Tuesday, July 16, 2024
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Wash, spin, rinse & drain

Khoo Bee Khim

CNA – Doing your laundry is as convenient as throwing your worn clothes into the washer, pouring in the detergent, and letting the machine do all the work. Even with the COVID-19 situation that we’re still grappling with, getting your clothes free of infection-causing micro-organisms can be easily achieved with the warmest of settings and a splash of bleach. 

So when your washing machine starts to act up, it can seriously disrupt your routine – and your supply of clean clothes. How then, do you keep your washer functioning well for as long as you can?

It boils down to the bits and parts that deliver the spinning, rotating action of your washing machine: The electronic and non-electronic parts as well as the main driving motor. The malfunction of this motor and/or other parts is what affects the lifespan of your washing machine, said a senior lecturer with the Department of Electrical and Computer Engineering at the National University of Singapore’s College of Design and Engineering Dr Tang Kok Zuea.

“With proper usage and maintenance, most washers can last about nine to 10 years,” he said.

Whether you have a front- or top-loading model can determine how long you can go without getting a new washer. For instance, a front-loading model uses gravity to create the tumbling action, said Dr Tang, which is why it vibrates more than the top-loading washer when in use.

All this action can “easily cause imbalance” to the front-loader’s support structure – and lead to some serious wear and tear on the motor shaft and dampers used to absorb the vibrations. “In this perspective, front-loading washers tend to break down more often,” said Dr Tang.

Top-loading washers are different. Their motor shafts rotate around the vertical axis, so the action is balanced. And since there is no tumbling action or vibration, their support structures aren’t as stressed as their front-loading counterparts, he said.

Even the type of laundry detergent that you use can go some ways in affecting your washer’s lifespan, said Dr Tang.

If you tend to use a lot of powder detergent, the excess may cause blockages in the drum, drainpipe, detergent inlet pipe and lint filter over time, he said.

Liquid detergents are more easily dissolved in the wash cycle – and the solution (pun intended) to those issues.

But no matter what type of detergent you use, it is important to do some cleaning from time to time. “The build-up of debris, such as dust, dirt and detergent residue, will severely reduce the lifespan of the washer,” said Dr Tang.

Still running into issues with your washing machine despite taking the abovementioned precautions? Here’s a look at what you can do:

SCENARIO 1: The washer is switched on but the drum won’t rotate
There are a few factors that could contribute to this scenario, said Dr Tang. On the electronic front, it could be a runtime error (an error that takes place while executing a programme) that has caused the system to hang. “In some cases, the electronic parts such as the main circuit board, motor driver and other electronic components could be faulty,” he said.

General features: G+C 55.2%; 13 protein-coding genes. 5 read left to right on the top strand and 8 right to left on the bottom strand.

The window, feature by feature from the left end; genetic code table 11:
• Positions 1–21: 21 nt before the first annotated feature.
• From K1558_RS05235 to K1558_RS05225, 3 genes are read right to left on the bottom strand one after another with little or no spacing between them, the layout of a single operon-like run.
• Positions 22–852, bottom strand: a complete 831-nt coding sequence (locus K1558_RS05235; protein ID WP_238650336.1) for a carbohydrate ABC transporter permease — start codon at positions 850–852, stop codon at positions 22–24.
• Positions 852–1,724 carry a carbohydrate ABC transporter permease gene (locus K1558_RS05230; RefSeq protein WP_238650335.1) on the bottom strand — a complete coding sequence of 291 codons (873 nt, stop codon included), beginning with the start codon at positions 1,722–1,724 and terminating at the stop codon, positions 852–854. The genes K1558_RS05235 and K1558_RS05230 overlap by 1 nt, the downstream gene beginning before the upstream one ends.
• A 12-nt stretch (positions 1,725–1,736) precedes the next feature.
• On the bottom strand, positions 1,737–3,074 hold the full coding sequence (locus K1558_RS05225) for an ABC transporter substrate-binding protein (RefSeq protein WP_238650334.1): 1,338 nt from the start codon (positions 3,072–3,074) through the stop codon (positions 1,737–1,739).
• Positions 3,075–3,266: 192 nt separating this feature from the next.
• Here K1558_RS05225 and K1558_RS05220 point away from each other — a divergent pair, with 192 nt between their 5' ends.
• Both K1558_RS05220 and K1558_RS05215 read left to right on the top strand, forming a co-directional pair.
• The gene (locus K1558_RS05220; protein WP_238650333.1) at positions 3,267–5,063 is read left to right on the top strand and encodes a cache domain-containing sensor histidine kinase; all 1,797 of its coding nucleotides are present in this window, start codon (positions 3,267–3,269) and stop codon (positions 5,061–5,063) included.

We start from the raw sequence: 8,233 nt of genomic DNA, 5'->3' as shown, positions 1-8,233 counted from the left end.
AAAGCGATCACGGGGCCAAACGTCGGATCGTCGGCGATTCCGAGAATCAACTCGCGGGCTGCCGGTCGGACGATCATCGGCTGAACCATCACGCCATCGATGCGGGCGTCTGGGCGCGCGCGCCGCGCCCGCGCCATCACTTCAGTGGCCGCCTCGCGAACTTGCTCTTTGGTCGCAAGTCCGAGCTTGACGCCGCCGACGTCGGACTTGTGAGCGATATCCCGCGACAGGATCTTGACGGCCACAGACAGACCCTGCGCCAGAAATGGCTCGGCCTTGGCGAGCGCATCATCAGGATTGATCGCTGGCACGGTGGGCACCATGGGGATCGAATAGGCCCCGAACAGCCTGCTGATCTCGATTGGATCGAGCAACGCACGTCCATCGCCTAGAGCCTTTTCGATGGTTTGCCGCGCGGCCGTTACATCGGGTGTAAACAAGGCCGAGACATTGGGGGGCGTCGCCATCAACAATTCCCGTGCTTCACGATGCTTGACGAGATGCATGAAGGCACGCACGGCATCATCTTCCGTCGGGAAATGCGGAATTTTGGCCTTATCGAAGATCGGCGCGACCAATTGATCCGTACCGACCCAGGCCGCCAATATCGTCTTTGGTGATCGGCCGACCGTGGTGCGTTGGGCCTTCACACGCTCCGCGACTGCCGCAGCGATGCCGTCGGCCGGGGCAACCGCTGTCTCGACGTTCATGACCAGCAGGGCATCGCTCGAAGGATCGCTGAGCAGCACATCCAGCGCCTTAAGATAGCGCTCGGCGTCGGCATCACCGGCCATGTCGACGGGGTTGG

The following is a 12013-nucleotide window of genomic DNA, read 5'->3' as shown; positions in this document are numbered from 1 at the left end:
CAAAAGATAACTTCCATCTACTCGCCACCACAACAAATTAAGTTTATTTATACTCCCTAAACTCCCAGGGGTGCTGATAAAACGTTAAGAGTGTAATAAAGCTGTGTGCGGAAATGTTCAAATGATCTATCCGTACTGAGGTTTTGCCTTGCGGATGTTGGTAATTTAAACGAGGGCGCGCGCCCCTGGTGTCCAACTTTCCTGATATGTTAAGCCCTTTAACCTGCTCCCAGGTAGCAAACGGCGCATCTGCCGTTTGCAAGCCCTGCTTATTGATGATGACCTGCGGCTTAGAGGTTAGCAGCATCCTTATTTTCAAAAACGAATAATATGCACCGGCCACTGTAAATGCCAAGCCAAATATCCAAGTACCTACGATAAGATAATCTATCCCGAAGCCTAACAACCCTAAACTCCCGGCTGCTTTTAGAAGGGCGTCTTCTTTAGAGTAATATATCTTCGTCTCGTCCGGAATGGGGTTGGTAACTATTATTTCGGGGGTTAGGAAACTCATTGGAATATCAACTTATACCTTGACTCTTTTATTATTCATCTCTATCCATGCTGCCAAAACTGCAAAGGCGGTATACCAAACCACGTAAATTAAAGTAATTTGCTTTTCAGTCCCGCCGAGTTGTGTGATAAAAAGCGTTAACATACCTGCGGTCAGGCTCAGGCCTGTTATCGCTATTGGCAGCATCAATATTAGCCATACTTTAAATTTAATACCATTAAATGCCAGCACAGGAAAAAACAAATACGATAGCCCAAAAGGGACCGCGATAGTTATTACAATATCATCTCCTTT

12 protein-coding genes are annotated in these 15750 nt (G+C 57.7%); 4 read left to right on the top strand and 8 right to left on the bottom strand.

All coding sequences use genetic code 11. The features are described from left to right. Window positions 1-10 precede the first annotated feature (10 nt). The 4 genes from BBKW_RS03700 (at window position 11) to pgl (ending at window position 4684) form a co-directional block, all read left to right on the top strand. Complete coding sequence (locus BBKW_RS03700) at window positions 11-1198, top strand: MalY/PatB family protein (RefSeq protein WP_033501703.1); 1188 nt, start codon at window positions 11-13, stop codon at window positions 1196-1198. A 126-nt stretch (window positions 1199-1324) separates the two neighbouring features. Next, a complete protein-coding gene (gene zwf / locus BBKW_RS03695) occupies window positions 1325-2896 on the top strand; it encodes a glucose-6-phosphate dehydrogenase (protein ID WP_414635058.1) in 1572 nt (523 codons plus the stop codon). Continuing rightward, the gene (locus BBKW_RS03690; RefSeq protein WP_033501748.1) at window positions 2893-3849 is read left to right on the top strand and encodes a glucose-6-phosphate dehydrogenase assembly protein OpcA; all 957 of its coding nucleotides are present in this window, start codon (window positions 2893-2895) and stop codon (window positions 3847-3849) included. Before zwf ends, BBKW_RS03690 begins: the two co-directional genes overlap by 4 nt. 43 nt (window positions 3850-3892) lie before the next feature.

You could try to perform a master reset. “Switch off the main power to the washer and wait for five minutes to allow the system to fully power down,” said Dr Tang.

“Switch the power back on after that and select your preferred wash cycle as usual.”

If the washer still fails to work, it could be that the main motor, motor shaft and/or motor belt are damaged or dislodged, he said, in which case, you’ll have to call in the repairman.

To safeguard your washing machine, Dr Tang said it is important that you do not exceed the maximum wash load per cycle.

If you won’t be using the machine for a long time, unplug it from the power source to prevent power outages from affecting it.

SCENARIO 2: The door won’t open after completing the wash cycle
“There could be some sensor errors that have caused the front door to be jammed,” said Dr Tang. “The main circuit board, motor driver and other electronic components could be faulty.”

Another likely reason could be that the front door mechanism is broken “due to excessive and/or applying unnecessary downward force when closing the door”, he said. That’s your cue to show your washer some TLC when using it.

You could try the same trial-and-error suggestions mentioned above and if all else fails, call for the professionals.

SCENARIO 3: Water won’t drain properly and the spin function doesn’t work
If you can open the door, you’ll want to manually scoop the water out first before doing anything, said Dr Tang. Next, check the drainpipe (usually located at the back of the washing machine) to see if it’s blocked. Sometimes, objects such as balled-up tissue paper or coins could end up there during the wash, he said. Clear it out if there is a blockage.

“In some washers, there is no access to the drainpipe area or the portion that is blocked may not be easily located,” said Dr Tang. Sometimes, the door cannot be unlocked as there is too much water in the drum; in these situations, you have no choice but to get the repairman.

Same thing, too, if, after clearing out the gunk in the drainpipe and the washer still doesn’t work.